Place, publisher, year, edition, pages
Umeå: Umeå Universitet , 2018. , p. 50
Series
Umeå University medical dissertations, ISSN 0346-6612 ; 1976
Keywords [en]
Colorectal cancer, molecular subgroups, immune cell infiltration, immune escape, prognosis
National Category
Medical Bioscience
Identifiers
URN: urn:nbn:se:umu:diva-153097ISBN: 978-91-7601-931-3 (print)OAI: oai:DiVA.org:umu-153097DiVA, id: diva2:1261307
Public defence
2018-11-30, E04, R-1, Norrlands Universitetssjukhus, byggnad 6E, Umeå, 09:00 (English)
Opponent
Supervisors
Available from: 2018-11-09 Created: 2018-11-07 Last updated: 2018-11-13Bibliographically approved
List of papers
1. The intratumoural subsite and relation of CD8(+) and FOXP3(+) T lymphocytes in colorectal cancer provide important prognostic clues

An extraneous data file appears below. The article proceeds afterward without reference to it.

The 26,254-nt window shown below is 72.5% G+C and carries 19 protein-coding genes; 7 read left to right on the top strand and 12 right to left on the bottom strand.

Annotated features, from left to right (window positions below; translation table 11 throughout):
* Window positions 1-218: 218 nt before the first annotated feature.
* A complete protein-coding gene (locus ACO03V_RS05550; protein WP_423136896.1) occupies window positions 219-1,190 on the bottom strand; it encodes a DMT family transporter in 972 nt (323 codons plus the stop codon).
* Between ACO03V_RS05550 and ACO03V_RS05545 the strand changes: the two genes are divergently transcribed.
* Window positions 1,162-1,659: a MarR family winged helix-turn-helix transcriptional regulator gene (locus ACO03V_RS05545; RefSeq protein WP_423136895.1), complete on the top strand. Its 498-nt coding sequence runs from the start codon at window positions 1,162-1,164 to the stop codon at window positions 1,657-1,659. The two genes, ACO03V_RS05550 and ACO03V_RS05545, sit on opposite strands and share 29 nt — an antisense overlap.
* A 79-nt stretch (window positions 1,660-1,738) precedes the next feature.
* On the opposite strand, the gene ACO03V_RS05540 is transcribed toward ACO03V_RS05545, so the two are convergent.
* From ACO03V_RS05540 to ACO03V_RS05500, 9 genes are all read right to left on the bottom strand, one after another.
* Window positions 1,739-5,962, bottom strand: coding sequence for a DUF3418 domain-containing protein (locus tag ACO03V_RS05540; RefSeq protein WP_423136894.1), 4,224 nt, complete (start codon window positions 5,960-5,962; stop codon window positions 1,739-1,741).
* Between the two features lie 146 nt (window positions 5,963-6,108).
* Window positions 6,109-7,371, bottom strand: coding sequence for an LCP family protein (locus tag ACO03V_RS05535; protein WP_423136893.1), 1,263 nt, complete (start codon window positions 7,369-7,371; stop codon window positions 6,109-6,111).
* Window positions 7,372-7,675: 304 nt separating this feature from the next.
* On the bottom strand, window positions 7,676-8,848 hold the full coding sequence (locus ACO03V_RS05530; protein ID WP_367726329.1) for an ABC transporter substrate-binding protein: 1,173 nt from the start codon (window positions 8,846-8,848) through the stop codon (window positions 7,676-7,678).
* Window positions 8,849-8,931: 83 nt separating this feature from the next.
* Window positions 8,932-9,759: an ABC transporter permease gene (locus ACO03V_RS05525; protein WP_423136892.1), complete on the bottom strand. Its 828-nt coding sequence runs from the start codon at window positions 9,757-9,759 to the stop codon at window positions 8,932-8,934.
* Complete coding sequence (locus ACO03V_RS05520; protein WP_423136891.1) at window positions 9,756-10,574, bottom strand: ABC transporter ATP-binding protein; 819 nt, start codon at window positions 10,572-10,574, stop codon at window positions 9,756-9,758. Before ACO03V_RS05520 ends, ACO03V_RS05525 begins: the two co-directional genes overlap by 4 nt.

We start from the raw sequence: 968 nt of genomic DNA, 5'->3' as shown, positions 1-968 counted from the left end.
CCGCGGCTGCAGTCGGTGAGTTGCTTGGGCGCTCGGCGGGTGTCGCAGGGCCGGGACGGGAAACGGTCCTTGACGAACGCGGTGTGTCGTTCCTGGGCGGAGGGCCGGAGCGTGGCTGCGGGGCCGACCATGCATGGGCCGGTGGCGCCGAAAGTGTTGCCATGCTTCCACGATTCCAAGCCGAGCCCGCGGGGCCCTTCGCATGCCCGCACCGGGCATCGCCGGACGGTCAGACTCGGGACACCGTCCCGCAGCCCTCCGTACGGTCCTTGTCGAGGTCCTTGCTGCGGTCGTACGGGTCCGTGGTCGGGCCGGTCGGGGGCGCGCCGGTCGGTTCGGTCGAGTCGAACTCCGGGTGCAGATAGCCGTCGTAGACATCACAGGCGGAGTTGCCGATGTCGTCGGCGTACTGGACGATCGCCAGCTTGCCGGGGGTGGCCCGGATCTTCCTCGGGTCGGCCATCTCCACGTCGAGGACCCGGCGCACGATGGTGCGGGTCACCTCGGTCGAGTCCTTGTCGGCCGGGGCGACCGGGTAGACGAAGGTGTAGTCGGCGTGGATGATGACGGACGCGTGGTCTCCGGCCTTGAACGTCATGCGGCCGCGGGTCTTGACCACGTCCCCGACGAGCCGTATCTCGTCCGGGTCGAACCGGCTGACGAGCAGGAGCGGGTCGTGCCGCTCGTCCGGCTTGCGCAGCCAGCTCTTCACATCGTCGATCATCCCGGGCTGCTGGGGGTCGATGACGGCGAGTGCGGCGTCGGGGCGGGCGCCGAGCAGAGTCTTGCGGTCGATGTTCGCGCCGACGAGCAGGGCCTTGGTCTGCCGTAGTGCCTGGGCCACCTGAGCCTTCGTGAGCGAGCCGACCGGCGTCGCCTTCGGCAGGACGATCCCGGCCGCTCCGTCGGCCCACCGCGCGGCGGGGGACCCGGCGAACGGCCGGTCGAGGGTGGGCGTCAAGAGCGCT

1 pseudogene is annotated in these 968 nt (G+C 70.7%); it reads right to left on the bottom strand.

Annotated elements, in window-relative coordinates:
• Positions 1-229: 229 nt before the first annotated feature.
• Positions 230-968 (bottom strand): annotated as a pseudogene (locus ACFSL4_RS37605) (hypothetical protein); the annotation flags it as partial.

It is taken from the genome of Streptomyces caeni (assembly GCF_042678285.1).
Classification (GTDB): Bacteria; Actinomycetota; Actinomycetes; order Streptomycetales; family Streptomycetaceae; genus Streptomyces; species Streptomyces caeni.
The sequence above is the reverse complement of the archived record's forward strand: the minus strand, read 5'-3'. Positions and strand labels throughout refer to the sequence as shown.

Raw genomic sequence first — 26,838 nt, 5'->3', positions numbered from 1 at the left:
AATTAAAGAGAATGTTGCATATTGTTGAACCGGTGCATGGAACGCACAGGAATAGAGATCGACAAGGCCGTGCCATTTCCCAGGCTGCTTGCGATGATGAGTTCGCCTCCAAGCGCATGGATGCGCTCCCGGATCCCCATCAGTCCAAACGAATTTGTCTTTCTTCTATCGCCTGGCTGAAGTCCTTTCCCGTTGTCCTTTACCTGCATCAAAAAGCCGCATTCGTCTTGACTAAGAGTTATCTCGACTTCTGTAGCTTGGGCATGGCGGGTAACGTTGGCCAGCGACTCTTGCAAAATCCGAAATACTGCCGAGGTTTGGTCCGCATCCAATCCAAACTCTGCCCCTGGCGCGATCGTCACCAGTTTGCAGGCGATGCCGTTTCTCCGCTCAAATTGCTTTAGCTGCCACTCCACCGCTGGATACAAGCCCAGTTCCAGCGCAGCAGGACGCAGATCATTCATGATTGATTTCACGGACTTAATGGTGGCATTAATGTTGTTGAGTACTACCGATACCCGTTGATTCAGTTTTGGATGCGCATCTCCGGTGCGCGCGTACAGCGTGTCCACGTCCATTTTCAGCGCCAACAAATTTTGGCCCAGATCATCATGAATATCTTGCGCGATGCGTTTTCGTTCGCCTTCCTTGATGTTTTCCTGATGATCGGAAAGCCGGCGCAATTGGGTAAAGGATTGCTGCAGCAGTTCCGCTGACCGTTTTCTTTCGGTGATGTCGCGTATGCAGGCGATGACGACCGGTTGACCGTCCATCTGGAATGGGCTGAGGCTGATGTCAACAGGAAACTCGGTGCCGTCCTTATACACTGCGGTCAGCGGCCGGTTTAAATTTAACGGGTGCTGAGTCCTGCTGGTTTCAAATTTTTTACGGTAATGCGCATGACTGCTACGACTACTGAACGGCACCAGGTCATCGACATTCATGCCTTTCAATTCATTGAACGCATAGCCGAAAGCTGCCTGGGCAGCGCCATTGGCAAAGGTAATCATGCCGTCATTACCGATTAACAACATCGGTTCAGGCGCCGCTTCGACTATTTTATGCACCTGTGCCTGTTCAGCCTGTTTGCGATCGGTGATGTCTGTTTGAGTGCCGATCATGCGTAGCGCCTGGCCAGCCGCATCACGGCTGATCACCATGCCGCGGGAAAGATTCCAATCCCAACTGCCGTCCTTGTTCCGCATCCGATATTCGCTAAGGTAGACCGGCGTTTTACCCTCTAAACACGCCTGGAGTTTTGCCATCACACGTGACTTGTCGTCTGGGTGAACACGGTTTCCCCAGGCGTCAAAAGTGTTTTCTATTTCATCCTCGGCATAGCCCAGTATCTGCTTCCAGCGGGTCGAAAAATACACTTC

Open this publication in new window or tab >>The intratumoural subsite and relation of CD8(+) and FOXP3(+) T lymphocytes in colorectal cancer provide important prognostic clues
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2014 (English)In: British Journal of Cancer, ISSN 0007-0920, E-ISSN 1532-1827, Vol. 110, no 10, p. 2551-2559Article in journal (Refereed) Published
Abstract [en]

Background: To find improved tools for prognostic evaluation in patients with colorectal cancer (CRC), we have analysed how infiltration of cytotoxic T lymphocytes (CD8(+)) and regulatory T lymphocytes (FoxP3(+)) correlates to prognosis, not only according to quantity and relation, but also to subsite within tumours of different molecular characteristics (microsatellite instability and CpG island methylator phenotype status).

Methods: CD8 and FOXP3 expression was evaluated by immunohistochemistry in 426 archival tumour tissue samples from patients surgically resected for CRC. The average infiltration of CD8(+) and FOXP3(+) cells was assessed along the tumour invasive front, in the tumour centre and within the tumour epithelium (intraepithelial).